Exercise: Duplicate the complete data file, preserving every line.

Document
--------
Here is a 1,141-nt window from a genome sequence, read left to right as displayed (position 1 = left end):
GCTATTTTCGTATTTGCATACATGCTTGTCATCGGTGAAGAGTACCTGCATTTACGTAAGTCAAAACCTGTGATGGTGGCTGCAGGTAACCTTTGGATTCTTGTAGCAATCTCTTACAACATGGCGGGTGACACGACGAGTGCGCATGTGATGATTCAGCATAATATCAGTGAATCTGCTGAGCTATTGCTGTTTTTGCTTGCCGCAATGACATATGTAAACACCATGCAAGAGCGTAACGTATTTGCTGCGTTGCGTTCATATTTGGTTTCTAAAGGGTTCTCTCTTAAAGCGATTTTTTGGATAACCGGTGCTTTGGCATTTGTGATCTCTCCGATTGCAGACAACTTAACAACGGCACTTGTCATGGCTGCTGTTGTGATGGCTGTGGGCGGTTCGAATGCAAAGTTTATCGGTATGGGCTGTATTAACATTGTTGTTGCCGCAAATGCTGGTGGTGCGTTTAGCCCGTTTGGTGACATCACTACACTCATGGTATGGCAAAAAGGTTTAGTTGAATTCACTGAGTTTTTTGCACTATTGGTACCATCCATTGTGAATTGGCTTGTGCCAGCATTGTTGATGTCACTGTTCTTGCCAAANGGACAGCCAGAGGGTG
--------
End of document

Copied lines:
Here is a 1,141-nt window from a genome sequence, read left to right as displayed (position 1 = left end):
GCTATTTTCGTATTTGCATACATGCTTGTCATCGGTGAAGAGTACCTGCATTTACGTAAGTCAAAACCTGTGATGGTGGCTGCAGGTAACCTTTGGATTCTTGTAGCAATCTCTTACAACATGGCGGGTGACACGACGAGTGCGCATGTGATGATTCAGCATAATATCAGTGAATCTGCTGAGCTATTGCTGTTTTTGCTTGCCGCAATGACATATGTAAACACCATGCAAGAGCGTAACGTATTTGCTGCGTTGCGTTCATATTTGGTTTCTAAAGGGTTCTCTCTTAAAGCGATTTTTTGGATAACCGGTGCTTTGGCATTTGTGATCTCTCCGATTGCAGACAACTTAACAACGGCACTTGTCATGGCTGCTGTTGTGATGGCTGTGGGCGGTTCGAATGCAAAGTTTATCGGTATGGGCTGTATTAACATTGTTGTTGCCGCAAATGCTGGTGGTGCGTTTAGCCCGTTTGGTGACATCACTACACTCATGGTATGGCAAAAAGGTTTAGTTGAATTCACTGAGTTTTTTGCACTATTGGTACCATCCATTGTGAATTGGCTTGTGCCAGCATTGTTGATGTCACTGTTCTTGCCAAANGGACAGCCAGAGGGTG